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A Short Guide to MLA Format Citations
How to Create MLA Format Citations
How to write a full MLA citation
The pieces of information you include depend on your source. For example, an MLA citation for a book might look like this:
And a website citation in MLA might look like this:
How to write an in-text MLA citation
To learn more about how to cite MLA for specific sources, check out the links in the section below.
MLA Format Citations vs. Other Formats
Unlike APA, it’s not always clear when you should use Chicago versus MLA. Chicago is typically the go-to style guide for history, business, and fine arts papers, but Chicago or MLA may be used for other humanities subjects, like literature and theater. Generally, MLA is the preferred style guide for humanities work at the undergraduate level, whereas Chicago is more common at the graduate level.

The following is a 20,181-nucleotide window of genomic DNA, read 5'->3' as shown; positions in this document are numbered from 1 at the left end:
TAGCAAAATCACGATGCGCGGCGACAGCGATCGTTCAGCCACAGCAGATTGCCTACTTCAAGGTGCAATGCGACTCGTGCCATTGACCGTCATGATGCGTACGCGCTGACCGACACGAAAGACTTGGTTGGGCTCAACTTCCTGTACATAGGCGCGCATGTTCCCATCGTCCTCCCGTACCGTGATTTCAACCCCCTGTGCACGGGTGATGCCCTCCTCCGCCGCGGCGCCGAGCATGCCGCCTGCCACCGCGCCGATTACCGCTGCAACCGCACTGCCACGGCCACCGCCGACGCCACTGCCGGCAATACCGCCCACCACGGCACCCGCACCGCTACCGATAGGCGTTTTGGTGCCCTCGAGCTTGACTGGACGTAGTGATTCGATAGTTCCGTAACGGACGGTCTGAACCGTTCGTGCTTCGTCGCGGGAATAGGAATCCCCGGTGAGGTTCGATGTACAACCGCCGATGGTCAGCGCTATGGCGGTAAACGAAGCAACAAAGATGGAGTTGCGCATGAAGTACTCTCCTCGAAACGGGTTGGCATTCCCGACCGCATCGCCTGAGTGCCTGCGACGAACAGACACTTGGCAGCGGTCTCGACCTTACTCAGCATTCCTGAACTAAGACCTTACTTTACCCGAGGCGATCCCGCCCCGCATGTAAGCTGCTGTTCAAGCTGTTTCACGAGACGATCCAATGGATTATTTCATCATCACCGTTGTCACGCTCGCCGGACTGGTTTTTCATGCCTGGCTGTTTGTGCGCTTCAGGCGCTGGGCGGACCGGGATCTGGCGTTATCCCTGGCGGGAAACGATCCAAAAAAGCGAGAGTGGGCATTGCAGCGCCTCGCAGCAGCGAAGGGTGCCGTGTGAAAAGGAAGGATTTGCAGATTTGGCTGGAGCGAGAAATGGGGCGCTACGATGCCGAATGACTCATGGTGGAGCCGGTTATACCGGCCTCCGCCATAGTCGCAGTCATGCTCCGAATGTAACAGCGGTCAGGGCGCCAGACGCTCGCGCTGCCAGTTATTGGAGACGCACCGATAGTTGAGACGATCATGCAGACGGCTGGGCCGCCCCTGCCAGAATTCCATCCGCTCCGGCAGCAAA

Though APA and Chicago share similarities with MLA, they have a slightly different approach to things like author names, dates, and title capitalization. This can be a bit confusing, but don’t worry! The free citation generator at the top of this page is here to save the day. Use it to quickly and accurately create citations in MLA, Chicago, or APA format.